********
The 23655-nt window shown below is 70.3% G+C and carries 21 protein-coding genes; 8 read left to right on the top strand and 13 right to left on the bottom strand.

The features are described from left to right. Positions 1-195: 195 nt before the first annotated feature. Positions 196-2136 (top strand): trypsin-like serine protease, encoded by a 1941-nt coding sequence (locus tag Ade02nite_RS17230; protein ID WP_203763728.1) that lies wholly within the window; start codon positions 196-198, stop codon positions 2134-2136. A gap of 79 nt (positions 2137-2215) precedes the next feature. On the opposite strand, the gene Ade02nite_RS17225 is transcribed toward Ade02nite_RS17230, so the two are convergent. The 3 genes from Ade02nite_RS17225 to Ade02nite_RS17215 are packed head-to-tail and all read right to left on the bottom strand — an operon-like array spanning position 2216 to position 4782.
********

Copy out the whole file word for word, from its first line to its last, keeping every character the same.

The 23655-nt window shown below is 70.3% G+C and carries 21 protein-coding genes; 8 read left to right on the top strand and 13 right to left on the bottom strand.

The features are described from left to right. Positions 1-195: 195 nt before the first annotated feature. Positions 196-2136 (top strand): trypsin-like serine protease, encoded by a 1941-nt coding sequence (locus tag Ade02nite_RS17230; protein ID WP_203763728.1) that lies wholly within the window; start codon positions 196-198, stop codon positions 2134-2136. A gap of 79 nt (positions 2137-2215) precedes the next feature. On the opposite strand, the gene Ade02nite_RS17225 is transcribed toward Ade02nite_RS17230, so the two are convergent. The 3 genes from Ade02nite_RS17225 to Ade02nite_RS17215 are packed head-to-tail and all read right to left on the bottom strand — an operon-like array spanning position 2216 to position 4782.